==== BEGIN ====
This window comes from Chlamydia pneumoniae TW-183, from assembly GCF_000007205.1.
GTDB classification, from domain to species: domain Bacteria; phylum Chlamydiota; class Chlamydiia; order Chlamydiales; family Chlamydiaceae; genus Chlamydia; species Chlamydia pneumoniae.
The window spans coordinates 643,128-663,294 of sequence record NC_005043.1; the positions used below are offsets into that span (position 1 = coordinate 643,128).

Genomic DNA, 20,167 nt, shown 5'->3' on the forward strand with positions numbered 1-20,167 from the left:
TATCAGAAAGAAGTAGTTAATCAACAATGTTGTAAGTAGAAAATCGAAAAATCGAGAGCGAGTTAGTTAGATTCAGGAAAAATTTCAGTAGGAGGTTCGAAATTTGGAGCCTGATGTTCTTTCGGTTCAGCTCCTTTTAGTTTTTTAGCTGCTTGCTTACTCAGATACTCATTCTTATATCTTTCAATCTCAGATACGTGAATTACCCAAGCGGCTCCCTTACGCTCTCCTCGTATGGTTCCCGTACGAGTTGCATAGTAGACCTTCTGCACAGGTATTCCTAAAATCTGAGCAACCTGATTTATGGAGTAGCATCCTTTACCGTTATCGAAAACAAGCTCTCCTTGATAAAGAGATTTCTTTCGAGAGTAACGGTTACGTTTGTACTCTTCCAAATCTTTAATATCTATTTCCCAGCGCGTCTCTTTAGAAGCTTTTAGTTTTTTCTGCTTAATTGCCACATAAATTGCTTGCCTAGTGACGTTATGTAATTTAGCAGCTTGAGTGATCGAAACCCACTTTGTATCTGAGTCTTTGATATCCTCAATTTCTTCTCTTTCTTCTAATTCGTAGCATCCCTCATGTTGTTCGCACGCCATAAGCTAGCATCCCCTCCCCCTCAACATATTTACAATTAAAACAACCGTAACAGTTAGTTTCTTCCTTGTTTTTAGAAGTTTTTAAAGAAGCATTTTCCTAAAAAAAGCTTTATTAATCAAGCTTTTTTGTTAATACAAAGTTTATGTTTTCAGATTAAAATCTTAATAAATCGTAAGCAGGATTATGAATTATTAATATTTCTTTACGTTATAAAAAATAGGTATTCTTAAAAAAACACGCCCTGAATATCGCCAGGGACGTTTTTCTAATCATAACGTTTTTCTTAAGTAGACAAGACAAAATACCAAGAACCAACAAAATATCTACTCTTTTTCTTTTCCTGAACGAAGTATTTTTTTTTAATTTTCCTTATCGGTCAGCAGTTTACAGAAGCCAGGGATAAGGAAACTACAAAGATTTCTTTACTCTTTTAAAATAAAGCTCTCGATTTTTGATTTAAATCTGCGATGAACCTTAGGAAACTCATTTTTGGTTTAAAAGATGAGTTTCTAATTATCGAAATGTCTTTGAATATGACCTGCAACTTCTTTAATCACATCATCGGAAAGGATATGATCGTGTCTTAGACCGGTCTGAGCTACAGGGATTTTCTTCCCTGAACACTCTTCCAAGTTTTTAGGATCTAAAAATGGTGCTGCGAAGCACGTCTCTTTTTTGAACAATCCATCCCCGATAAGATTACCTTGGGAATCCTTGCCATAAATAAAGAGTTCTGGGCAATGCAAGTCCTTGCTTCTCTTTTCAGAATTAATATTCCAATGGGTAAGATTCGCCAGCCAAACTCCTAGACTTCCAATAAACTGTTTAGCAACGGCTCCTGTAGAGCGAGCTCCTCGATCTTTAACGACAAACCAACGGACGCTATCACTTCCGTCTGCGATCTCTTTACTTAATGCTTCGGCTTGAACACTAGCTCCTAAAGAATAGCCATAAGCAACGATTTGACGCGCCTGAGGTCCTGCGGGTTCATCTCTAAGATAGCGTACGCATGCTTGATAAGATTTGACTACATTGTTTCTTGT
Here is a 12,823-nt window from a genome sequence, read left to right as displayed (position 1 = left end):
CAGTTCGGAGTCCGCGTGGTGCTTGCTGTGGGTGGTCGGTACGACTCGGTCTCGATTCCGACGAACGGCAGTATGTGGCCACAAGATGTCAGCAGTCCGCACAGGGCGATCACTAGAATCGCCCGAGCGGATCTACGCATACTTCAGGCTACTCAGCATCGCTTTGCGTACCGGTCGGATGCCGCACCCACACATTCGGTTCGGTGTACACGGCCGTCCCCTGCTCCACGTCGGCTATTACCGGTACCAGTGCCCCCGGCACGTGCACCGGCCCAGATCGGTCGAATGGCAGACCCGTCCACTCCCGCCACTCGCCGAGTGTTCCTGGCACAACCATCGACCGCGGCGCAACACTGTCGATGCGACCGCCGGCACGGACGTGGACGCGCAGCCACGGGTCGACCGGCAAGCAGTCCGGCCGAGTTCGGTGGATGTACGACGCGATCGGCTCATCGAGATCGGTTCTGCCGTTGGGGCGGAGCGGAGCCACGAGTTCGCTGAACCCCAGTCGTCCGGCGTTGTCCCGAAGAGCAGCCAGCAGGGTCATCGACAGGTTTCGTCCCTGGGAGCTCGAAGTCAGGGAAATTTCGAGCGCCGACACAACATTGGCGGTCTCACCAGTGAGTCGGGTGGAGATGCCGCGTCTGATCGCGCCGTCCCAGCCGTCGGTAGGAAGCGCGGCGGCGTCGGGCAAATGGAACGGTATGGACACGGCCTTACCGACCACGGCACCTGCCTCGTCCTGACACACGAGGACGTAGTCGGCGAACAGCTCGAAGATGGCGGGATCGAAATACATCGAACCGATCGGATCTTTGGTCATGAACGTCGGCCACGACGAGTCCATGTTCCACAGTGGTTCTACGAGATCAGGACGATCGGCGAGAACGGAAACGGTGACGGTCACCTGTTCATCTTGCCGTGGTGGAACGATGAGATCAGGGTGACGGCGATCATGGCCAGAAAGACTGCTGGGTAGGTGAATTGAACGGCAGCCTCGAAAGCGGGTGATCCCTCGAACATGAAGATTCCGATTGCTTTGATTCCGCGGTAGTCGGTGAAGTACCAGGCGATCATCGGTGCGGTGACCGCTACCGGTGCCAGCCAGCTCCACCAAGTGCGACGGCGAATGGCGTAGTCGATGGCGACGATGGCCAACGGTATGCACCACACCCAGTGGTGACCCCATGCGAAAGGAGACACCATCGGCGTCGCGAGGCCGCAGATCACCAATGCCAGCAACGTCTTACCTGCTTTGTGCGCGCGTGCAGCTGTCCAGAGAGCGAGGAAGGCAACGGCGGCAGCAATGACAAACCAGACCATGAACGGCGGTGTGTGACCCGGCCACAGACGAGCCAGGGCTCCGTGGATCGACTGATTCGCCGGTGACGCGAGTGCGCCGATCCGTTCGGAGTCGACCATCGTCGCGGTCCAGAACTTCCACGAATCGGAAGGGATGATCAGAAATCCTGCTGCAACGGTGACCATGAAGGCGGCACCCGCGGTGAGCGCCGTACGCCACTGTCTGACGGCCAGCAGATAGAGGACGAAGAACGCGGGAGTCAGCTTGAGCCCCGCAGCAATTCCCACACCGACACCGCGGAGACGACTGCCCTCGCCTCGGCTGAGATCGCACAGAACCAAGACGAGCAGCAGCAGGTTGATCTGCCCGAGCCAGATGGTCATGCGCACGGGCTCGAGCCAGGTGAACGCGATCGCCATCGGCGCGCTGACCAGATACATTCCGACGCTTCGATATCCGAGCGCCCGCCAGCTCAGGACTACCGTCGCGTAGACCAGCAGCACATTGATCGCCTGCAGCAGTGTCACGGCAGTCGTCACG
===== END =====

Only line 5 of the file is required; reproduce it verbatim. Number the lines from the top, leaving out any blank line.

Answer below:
TATCAGAAAGAAGTAGTTAATCAACAATGTTGTAAGTAGAAAATCGAAAAATCGAGAGCGAGTTAGTTAGATTCAGGAAAAATTTCAGTAGGAGGTTCGAAATTTGGAGCCTGATGTTCTTTCGGTTCAGCTCCTTTTAGTTTTTTAGCTGCTTGCTTACTCAGATACTCATTCTTATATCTTTCAATCTCAGATACGTGAATTACCCAAGCGGCTCCCTTACGCTCTCCTCGTATGGTTCCCGTACGAGTTGCATAGTAGACCTTCTGCACAGGTATTCCTAAAATCTGAGCAACCTGATTTATGGAGTAGCATCCTTTACCGTTATCGAAAACAAGCTCTCCTTGATAAAGAGATTTCTTTCGAGAGTAACGGTTACGTTTGTACTCTTCCAAATCTTTAATATCTATTTCCCAGCGCGTCTCTTTAGAAGCTTTTAGTTTTTTCTGCTTAATTGCCACATAAATTGCTTGCCTAGTGACGTTATGTAATTTAGCAGCTTGAGTGATCGAAACCCACTTTGTATCTGAGTCTTTGATATCCTCAATTTCTTCTCTTTCTTCTAATTCGTAGCATCCCTCATGTTGTTCGCACGCCATAAGCTAGCATCCCCTCCCCCTCAACATATTTACAATTAAAACAACCGTAACAGTTAGTTTCTTCCTTGTTTTTAGAAGTTTTTAAAGAAGCATTTTCCTAAAAAAAGCTTTATTAATCAAGCTTTTTTGTTAATACAAAGTTTATGTTTTCAGATTAAAATCTTAATAAATCGTAAGCAGGATTATGAATTATTAATATTTCTTTACGTTATAAAAAATAGGTATTCTTAAAAAAACACGCCCTGAATATCGCCAGGGACGTTTTTCTAATCATAACGTTTTTCTTAAGTAGACAAGACAAAATACCAAGAACCAACAAAATATCTACTCTTTTTCTTTTCCTGAACGAAGTATTTTTTTTTAATTTTCCTTATCGGTCAGCAGTTTACAGAAGCCAGGGATAAGGAAACTACAAAGATTTCTTTACTCTTTTAAAATAAAGCTCTCGATTTTTGATTTAAATCTGCGATGAACCTTAGGAAACTCATTTTTGGTTTAAAAGATGAGTTTCTAATTATCGAAATGTCTTTGAATATGACCTGCAACTTCTTTAATCACATCATCGGAAAGGATATGATCGTGTCTTAGACCGGTCTGAGCTACAGGGATTTTCTTCCCTGAACACTCTTCCAAGTTTTTAGGATCTAAAAATGGTGCTGCGAAGCACGTCTCTTTTTTGAACAATCCATCCCCGATAAGATTACCTTGGGAATCCTTGCCATAAATAAAGAGTTCTGGGCAATGCAAGTCCTTGCTTCTCTTTTCAGAATTAATATTCCAATGGGTAAGATTCGCCAGCCAAACTCCTAGACTTCCAATAAACTGTTTAGCAACGGCTCCTGTAGAGCGAGCTCCTCGATCTTTAACGACAAACCAACGGACGCTATCACTTCCGTCTGCGATCTCTTTACTTAATGCTTCGGCTTGAACACTAGCTCCTAAAGAATAGCCATAAGCAACGATTTGACGCGCCTGAGGTCCTGCGGGTTCATCTCTAAGATAGCGTACGCATGCTTGATAAGATTTGACTACATTGTTTCTTGT